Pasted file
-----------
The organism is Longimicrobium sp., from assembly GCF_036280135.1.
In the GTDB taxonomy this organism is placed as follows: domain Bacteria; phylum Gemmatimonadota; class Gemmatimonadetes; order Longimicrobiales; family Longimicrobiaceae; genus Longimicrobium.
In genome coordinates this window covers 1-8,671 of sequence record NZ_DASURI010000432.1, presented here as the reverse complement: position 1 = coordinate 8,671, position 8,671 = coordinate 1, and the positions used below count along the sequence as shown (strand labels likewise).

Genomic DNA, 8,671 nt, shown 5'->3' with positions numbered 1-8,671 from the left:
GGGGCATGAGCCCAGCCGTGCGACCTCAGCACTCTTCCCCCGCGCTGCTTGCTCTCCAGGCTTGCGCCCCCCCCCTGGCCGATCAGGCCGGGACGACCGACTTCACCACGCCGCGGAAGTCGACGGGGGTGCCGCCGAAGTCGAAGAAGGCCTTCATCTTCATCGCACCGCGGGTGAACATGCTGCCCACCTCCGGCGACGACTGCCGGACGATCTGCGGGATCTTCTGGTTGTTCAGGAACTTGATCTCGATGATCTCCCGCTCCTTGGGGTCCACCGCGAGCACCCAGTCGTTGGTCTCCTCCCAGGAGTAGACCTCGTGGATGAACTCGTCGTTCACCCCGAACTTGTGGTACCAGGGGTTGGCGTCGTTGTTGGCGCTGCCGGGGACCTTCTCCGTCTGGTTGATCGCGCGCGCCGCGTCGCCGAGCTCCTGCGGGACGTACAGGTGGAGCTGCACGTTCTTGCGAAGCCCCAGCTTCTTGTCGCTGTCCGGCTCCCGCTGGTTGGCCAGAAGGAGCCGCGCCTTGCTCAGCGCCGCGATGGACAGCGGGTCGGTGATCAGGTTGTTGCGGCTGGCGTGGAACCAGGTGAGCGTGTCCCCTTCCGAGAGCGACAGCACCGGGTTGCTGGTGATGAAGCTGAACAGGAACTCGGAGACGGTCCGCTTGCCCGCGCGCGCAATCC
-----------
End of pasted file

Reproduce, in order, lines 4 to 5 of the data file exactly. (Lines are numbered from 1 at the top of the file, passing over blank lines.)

Genomic DNA, 8,671 nt, shown 5'->3' with positions numbered 1-8,671 from the left:
GGGGCATGAGCCCAGCCGTGCGACCTCAGCACTCTTCCCCCGCGCTGCTTGCTCTCCAGGCTTGCGCCCCCCCCCTGGCCGATCAGGCCGGGACGACCGACTTCACCACGCCGCGGAAGTCGACGGGGGTGCCGCCGAAGTCGAAGAAGGCCTTCATCTTCATCGCACCGCGGGTGAACATGCTGCCCACCTCCGGCGACGACTGCCGGACGATCTGCGGGATCTTCTGGTTGTTCAGGAACTTGATCTCGATGATCTCCCGCTCCTTGGGGTCCACCGCGAGCACCCAGTCGTTGGTCTCCTCCCAGGAGTAGACCTCGTGGATGAACTCGTCGTTCACCCCGAACTTGTGGTACCAGGGGTTGGCGTCGTTGTTGGCGCTGCCGGGGACCTTCTCCGTCTGGTTGATCGCGCGCGCCGCGTCGCCGAGCTCCTGCGGGACGTACAGGTGGAGCTGCACGTTCTTGCGAAGCCCCAGCTTCTTGTCGCTGTCCGGCTCCCGCTGGTTGGCCAGAAGGAGCCGCGCCTTGCTCAGCGCCGCGATGGACAGCGGGTCGGTGATCAGGTTGTTGCGGCTGGCGTGGAACCAGGTGAGCGTGTCCCCTTCCGAGAGCGACAGCACCGGGTTGCTGGTGATGAAGCTGAACAGGAACTCGGAGACGGTCCGCTTGCCCGCGCGCGCAATCC